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Taking it to the streets: How a medical team treats Peoria's population experiencing homelessness

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Joe Deacon

When a person is struggling to meet basic housing and nutritional needs, a visit to the doctor's office likely isn't the first thing on their minds.

But experiencing homelessness is in and of itself a major health risk, said Dr. Mary Stapel, the lead physician for community care and community clinic at OSF Saint Francis Medical Center.

"What we will often see is because of the chronic stress and trauma that folks are living in, definitely mental health, behavioral health struggles, as well as addiction struggles," she said. "Certainly a good mix of chronic physical disease is in that mix. And then, unfortunately, the longer that folks live in a homeless situation, their risk for acute physical illnesses, infectious diseases, wounds, things like that, also increase."

Stapel is part of OSF's Street Medicine Team, which started about two years ago to meet people experiencing homelessness where they are. That includes a shuttle which can provide direct care.

"We will sometimes just go to where we know people are. Sometimes we'll go to a central location like JOLT (Harm Reduction), or another site where we know people might gather, like the bus station," she said. "And then people can be seen either on the van or off of the van."

Stapel said the team can provide food, clothing, and first aid supplies. They also have the ability to check vital signs, blood pressure levels and conduct some basic screenings. They can also make referrals or connections for more advanced services - but that often requires building trust first.

"So many of our patients that we have had really traumatic experiences within the healthcare system. And so, that definitely creates some distance between us, and definitely creates issues in terms of their access to care," she said.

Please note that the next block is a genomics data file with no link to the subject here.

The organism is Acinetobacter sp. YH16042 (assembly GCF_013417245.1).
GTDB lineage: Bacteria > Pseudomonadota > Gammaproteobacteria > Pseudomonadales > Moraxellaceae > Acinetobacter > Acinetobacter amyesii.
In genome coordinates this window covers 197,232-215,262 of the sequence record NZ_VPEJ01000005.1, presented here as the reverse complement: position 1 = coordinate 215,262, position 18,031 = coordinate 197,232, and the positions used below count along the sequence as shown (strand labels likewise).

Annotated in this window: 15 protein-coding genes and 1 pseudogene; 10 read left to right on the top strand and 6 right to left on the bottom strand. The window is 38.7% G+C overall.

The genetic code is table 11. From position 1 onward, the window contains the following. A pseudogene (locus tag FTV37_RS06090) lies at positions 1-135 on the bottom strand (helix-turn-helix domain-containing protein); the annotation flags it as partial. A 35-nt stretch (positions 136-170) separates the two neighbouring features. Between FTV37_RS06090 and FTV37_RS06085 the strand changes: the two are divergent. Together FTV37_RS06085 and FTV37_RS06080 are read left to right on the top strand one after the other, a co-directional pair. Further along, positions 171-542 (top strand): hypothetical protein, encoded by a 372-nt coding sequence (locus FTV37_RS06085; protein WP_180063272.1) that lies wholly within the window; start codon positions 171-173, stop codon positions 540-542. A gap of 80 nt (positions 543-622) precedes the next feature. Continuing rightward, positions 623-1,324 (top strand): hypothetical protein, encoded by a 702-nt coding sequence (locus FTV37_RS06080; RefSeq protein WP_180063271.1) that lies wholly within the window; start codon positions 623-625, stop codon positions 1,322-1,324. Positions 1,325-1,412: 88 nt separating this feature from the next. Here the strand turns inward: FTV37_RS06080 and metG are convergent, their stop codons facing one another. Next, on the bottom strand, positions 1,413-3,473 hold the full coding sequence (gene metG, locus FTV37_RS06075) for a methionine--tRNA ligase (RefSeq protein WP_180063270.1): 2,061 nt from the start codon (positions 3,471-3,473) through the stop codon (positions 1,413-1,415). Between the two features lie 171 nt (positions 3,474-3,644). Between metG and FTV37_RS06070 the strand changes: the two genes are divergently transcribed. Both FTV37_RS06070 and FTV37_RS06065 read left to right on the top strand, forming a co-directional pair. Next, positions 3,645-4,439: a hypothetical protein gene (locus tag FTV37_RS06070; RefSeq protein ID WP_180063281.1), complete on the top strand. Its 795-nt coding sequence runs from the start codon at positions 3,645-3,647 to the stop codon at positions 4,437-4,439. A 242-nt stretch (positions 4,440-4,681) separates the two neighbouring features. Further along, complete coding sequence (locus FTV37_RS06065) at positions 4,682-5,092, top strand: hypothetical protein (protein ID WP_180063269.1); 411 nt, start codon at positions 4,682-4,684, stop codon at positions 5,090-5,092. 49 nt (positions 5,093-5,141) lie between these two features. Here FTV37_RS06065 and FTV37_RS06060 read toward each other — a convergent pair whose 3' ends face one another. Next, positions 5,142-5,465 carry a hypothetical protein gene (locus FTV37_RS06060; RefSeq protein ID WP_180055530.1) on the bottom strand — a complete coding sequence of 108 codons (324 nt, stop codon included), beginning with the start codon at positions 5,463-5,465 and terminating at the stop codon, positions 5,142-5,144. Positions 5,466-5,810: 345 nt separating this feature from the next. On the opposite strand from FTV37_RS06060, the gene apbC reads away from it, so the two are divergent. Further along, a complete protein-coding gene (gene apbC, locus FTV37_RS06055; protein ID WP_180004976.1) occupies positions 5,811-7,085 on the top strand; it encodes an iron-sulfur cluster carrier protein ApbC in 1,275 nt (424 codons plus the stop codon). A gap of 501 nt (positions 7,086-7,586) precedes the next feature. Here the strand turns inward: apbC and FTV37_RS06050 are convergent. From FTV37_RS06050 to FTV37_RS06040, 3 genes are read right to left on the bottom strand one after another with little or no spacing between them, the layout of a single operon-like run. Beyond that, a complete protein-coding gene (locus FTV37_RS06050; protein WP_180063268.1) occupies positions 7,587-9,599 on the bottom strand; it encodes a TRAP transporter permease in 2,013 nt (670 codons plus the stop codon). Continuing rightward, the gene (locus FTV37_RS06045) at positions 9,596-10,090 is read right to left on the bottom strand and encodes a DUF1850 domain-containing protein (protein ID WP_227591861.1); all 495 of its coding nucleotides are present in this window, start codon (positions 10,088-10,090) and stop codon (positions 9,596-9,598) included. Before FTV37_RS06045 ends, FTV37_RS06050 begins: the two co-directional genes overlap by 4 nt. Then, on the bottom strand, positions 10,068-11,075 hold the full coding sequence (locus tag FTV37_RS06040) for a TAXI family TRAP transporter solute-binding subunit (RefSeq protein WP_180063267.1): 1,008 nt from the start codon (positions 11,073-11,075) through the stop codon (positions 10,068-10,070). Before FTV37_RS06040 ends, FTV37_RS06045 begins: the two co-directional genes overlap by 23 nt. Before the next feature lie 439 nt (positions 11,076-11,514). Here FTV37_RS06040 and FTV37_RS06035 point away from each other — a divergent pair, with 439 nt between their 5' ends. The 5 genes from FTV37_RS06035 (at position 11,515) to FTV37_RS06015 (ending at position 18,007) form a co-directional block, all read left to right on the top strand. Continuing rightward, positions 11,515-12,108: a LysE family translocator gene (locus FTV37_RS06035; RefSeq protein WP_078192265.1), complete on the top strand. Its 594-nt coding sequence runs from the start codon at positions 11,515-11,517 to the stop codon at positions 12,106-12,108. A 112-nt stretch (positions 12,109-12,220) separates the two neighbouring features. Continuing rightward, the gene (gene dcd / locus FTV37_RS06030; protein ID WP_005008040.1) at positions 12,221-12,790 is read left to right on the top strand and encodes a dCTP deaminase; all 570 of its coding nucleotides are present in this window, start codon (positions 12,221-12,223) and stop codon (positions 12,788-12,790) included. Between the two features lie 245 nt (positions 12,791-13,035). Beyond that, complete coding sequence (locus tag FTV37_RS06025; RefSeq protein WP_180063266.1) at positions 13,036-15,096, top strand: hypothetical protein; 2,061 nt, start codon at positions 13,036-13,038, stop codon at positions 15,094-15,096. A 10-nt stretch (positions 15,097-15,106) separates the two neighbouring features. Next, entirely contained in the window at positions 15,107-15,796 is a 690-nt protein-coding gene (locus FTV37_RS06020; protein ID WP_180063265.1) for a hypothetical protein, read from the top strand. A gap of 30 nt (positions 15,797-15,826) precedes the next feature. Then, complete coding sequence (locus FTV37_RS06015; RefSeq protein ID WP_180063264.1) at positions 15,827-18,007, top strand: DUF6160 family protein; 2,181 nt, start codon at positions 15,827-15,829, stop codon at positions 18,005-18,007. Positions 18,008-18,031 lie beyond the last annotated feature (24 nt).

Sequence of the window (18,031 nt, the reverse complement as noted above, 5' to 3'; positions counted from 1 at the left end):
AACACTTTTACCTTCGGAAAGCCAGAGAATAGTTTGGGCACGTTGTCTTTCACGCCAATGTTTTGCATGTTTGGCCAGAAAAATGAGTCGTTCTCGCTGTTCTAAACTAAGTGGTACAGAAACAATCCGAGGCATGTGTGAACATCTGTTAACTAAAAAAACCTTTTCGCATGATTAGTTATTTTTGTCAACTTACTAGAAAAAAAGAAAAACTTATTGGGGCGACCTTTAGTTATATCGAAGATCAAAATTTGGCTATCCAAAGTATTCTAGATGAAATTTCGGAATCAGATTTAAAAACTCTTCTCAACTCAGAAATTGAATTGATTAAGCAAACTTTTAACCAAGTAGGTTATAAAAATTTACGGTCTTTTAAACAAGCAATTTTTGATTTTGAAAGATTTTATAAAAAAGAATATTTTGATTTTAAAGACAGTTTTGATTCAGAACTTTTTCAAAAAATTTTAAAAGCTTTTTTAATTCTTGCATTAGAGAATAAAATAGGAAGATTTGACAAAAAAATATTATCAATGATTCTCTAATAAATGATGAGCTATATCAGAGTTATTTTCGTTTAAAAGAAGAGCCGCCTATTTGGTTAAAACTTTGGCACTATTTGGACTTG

Partnerships with organizations like JOLT can help the street medicine team transfer some trust and begin a conversation, Stapel said. The other important thing is consistently showing up.

"I also think that's the biggest thing, is that (if) we continue to show up, then they start to feel like we're in it for the right reasons, and we really do want to see the best outcomes for them and for their overall health and well-being," she said.

The street medicine team sees a wide variety of clients, ranging in age from 18 to 80 years old. Many of the younger patients grew up in foster care, or were marginalized because they identify as LGBTQ+. Some of the older patients, meanwhile, have lived without stable housing for decades.

"To the best of our ability, (we) take the care that we can to them, and then connect them to the care that we can bring to them," she said.

Stapel said working with the street medicine team is a "transformational experience" on how she and others on the team view homelessness.

"I think it has completely flipped the way my mind handles the whole the whole problem of homelessness," she said.

"I think it's really easy for us to take a viewpoint, when we don't understand the traumas that folks have been through that bring them to that point, it's really easy to feel like, maybe with different choices, they could be in a different situation," she said. "But I think that the more that I get to know people, and the more that I understand what they've been through, more than anything, I'm just so humbled by their resilience, and by the fact that they are still with us, and they still have such an attitude of love and openness, which is just amazing to me."

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